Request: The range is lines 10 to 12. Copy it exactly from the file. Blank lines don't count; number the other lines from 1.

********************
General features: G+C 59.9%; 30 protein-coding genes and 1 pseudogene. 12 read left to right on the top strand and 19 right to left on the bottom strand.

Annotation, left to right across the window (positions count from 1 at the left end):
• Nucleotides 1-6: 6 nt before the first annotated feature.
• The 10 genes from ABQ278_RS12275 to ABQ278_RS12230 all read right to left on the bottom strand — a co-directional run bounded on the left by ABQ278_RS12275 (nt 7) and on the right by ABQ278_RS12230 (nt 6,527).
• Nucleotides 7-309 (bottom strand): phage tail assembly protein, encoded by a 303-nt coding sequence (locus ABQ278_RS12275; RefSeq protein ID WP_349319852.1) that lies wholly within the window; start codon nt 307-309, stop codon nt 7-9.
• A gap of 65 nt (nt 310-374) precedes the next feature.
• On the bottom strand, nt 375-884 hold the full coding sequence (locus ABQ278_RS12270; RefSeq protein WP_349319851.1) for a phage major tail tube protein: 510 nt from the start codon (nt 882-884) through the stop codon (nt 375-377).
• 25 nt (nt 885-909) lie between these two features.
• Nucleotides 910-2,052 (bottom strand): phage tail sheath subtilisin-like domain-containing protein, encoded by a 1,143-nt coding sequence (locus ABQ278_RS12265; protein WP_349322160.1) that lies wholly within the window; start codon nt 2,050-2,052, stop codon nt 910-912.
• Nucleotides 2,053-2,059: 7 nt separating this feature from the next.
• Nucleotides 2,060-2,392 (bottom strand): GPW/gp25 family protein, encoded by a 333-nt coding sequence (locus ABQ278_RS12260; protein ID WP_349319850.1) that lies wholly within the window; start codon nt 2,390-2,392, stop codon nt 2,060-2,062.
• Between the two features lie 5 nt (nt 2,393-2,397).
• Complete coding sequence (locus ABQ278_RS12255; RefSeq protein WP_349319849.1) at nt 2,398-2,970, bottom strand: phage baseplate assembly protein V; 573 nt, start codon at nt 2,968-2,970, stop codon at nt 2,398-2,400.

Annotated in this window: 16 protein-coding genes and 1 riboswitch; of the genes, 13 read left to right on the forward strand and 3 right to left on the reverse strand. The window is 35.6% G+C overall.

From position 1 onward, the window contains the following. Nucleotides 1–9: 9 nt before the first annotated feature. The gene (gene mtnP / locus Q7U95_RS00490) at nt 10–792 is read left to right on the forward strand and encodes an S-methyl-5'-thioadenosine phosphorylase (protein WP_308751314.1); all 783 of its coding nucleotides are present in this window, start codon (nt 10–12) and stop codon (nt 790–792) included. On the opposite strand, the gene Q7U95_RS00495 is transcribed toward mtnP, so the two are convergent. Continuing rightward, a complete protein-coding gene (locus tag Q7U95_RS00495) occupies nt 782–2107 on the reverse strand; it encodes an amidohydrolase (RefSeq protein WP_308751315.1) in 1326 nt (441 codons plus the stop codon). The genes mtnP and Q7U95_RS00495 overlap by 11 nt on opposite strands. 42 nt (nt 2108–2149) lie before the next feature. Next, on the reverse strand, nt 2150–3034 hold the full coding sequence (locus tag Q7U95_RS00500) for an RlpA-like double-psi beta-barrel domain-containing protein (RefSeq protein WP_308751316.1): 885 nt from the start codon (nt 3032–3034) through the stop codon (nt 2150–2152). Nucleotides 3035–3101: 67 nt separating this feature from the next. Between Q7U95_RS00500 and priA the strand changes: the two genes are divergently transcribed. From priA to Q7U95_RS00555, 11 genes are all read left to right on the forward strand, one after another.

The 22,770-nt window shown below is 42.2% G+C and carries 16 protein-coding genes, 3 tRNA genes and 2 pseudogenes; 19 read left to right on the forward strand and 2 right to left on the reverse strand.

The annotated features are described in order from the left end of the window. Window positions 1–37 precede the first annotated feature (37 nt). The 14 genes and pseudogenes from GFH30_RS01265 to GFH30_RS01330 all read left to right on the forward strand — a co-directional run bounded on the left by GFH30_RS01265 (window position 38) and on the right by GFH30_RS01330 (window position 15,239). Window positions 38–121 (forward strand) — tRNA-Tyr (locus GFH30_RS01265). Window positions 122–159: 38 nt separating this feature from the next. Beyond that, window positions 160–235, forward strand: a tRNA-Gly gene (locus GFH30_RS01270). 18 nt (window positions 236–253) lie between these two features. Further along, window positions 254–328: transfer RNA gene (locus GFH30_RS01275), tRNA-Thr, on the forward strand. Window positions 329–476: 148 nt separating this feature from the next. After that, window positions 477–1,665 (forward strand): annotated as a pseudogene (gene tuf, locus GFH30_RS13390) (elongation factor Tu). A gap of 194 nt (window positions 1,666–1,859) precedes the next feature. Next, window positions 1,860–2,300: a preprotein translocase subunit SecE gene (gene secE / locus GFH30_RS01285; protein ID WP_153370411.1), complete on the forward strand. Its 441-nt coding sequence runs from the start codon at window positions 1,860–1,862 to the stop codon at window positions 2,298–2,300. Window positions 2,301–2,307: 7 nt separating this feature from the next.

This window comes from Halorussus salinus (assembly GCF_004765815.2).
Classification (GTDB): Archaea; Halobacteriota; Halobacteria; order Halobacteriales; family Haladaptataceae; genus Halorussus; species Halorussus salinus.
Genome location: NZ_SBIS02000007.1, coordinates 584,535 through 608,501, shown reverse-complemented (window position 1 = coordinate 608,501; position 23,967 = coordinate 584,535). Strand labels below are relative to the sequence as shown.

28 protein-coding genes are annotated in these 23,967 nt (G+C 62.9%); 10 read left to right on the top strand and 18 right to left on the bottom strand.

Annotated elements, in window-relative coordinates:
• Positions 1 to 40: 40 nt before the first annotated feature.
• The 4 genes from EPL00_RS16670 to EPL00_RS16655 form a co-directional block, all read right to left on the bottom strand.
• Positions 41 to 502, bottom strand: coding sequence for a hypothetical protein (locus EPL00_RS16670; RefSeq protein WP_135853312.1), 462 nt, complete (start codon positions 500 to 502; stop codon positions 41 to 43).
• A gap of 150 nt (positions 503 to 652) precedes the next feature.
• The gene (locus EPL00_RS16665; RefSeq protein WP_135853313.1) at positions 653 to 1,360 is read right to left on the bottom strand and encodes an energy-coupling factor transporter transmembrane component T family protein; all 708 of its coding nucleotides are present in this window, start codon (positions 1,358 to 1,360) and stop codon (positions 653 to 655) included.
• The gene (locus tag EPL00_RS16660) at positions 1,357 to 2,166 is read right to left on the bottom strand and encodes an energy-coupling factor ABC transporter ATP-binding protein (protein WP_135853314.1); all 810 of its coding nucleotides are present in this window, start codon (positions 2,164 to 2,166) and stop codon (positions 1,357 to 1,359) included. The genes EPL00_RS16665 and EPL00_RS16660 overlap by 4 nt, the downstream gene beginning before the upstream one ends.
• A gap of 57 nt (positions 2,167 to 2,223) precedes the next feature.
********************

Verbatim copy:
• Nucleotides 2,053-2,059: 7 nt separating this feature from the next.
• Nucleotides 2,060-2,392 (bottom strand): GPW/gp25 family protein, encoded by a 333-nt coding sequence (locus ABQ278_RS12260; protein ID WP_349319850.1) that lies wholly within the window; start codon nt 2,390-2,392, stop codon nt 2,060-2,062.
• Between the two features lie 5 nt (nt 2,393-2,397).